Invisible Computing: Mojo Vision Is Developing an AR Contact Lens

California startup Mojo Vision, a 2020 NASA iTech Cycle 1 winner, is developing an AR contact lens.

Mojo Vision is developing the ultimate hands-free device: an AR contact lens. (Image courtesy of Mojo Vision.)

Mojo Vision is developing the ultimate hands-free device: an AR contact lens. (Image courtesy of Mojo Vision.)

Imagine scrolling through notes, checking the weather or a favorite app all with a slight turn of the eye. Although such a device isn’t on the market quite yet, Mojo Vision, a California startup, is developing an augmented reality (AR) contact lens that might make that possible. The company refers to its works as invisible computing, enabling users a truly hands-free experience to access data whenever they want it.

Although in development for a few years, the project has gained the attention of NASA. The Mojo Lens was named a winner of the 2020 NASA iTech Cycle 1. As one of three winners, the company will benefit from NASA expert mentorship, commercialization and development guidance, and more opportunities to meet with investors.

“This is an opportunity that not many tech startups get to experience, and it’s exciting to know that our technology could one day be used during future NASA missions,” said Drew Perkins, Mojo Vision CEO and cofounder. “We still have plenty of work to do in the development of Mojo Lens, but our selection by NASA demonstrates a clear desire for innovation in augmented reality and heads-up computing, particularly for space exploration.”

NASA iTech is focused on discovering the latest innovations that can help both on Earth and with space exploration. The ability to access vital data without the added distractions of physical tools could be a vital component of future NASA missions. Mojo Vision is working on a lens that could be used in an Artemis xEMU space suit helmet. It would provide overlays within the natural vision field without obstructing eyesight.

Back on Earth, the AR lens has a range of benefits aimed at reducing screen time. This lens is being designed for an interface to pop up when a user is looking out of the corner of their eye, enabling them to see the latest notifications without the added hassle or interruptions.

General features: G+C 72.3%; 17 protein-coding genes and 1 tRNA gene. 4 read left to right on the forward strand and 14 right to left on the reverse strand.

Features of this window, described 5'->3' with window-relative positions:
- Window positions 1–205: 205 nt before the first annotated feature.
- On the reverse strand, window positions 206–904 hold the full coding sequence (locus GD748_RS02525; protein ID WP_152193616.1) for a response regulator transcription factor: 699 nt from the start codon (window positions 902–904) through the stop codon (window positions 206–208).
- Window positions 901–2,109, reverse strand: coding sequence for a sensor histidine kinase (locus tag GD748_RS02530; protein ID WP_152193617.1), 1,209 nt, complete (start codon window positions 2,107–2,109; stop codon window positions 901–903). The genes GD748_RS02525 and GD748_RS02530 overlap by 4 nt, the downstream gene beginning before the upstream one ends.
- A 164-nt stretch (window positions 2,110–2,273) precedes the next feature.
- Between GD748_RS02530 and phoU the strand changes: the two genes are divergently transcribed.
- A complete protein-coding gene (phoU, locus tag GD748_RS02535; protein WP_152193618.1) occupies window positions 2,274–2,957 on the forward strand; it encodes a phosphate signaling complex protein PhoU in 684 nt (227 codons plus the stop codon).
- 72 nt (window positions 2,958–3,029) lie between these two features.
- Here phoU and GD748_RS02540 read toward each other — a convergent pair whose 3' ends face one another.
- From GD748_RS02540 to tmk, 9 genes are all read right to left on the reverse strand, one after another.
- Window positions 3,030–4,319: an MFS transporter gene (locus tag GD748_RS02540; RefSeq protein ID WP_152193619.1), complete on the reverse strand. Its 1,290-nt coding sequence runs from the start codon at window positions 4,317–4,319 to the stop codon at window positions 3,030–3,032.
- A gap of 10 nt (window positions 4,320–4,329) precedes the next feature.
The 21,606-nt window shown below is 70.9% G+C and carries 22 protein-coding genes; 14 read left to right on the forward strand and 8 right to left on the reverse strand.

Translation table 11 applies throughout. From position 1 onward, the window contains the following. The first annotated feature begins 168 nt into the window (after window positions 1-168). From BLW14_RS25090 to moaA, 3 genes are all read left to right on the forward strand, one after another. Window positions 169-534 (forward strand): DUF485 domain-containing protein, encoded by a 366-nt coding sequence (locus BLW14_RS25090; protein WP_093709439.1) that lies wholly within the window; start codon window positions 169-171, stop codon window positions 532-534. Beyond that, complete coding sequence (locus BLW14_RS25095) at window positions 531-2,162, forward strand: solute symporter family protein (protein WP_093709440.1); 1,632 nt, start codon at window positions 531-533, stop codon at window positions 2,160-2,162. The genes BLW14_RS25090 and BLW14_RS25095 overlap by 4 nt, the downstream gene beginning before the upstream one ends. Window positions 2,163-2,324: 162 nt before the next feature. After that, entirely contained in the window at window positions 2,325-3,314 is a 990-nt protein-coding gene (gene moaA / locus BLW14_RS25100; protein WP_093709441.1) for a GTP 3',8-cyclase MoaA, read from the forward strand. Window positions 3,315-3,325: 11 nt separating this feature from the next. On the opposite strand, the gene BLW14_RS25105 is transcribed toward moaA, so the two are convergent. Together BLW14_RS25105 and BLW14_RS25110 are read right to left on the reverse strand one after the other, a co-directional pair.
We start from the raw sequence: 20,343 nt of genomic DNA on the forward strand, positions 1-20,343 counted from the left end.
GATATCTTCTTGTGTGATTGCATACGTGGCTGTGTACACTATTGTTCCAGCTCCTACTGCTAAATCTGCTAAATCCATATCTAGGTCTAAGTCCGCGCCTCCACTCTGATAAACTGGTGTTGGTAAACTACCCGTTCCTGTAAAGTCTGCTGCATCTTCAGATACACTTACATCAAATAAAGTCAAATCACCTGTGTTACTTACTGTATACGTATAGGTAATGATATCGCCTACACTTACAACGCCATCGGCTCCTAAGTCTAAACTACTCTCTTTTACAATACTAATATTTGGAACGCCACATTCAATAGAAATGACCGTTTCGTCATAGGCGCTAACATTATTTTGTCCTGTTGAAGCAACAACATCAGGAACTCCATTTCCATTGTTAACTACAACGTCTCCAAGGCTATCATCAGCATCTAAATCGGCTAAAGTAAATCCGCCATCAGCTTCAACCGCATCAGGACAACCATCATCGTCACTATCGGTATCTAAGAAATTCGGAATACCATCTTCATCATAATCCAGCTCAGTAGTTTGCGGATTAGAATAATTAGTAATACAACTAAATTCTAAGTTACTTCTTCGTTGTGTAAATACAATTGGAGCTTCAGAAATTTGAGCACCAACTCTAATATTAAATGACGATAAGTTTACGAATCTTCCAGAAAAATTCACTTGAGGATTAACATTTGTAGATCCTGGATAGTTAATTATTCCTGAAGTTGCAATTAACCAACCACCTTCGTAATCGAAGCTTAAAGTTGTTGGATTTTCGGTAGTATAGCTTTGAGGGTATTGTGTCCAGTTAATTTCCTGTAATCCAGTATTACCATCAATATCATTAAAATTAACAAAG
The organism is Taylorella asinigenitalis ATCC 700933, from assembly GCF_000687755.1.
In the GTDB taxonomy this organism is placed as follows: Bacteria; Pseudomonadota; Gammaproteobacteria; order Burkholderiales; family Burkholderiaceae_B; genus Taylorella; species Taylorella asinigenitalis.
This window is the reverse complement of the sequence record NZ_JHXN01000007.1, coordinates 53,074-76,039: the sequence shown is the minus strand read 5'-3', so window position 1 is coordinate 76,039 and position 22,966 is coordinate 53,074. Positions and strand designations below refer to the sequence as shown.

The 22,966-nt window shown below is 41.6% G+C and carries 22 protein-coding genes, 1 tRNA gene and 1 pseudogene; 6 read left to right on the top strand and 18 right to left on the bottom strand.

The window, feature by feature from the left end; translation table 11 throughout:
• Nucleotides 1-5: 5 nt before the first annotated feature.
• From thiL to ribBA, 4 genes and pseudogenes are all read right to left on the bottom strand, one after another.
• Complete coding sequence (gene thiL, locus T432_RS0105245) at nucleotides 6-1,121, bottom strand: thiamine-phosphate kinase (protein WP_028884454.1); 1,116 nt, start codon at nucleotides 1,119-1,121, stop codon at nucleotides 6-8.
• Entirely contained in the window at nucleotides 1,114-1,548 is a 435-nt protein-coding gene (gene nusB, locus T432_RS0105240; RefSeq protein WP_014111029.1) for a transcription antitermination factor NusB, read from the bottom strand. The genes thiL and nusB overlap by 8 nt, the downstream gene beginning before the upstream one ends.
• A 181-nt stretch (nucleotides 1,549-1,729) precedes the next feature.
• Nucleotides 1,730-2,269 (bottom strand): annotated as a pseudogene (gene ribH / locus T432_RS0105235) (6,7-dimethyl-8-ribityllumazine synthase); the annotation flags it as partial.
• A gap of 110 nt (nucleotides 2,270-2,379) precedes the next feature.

“It’s a new form factor, but you as the wearer of this product, you just see content,” Wiemer said. “Just as you would see content if you held up a mobile phone or you put on a pair of glasses that made that content appear in the world—from the perspective of your body and your retina—it’s just light on your retina. The safety implications of this are something that we obviously paid a lot of attention to, but it’s a very safe product.”

Creating the technology is taking time, but the company continues its forward momentum. Challenges have included developing the correct-sized image and motion sensors, which include wireless radios and image stabilizing ones, as well as figuring out how to power the device. The current prototype is powered through a wearable, which is worn on the wrist and also does the computing. The research team is also exploring the use of smartphone-based solutions for power. The lens, which is designed like a normal contact lens but with the added AR perks, can also come with a prescription lens.

Although space exploration and making things easier are benefits, the company’s main focus is on providing a new option for people with visual impairment. The sensors help create a clearer picture of the real world, such as with highlighted edges or magnified objects, which would make navigating surroundings much easier.

Interested in more AR/VR innovations? Check out Augmented Reality Is Used in Minimally Invasive Spine Surgery and Apple May Be Working on a Self-Driving Car Featuring Controlled Doors and VR System.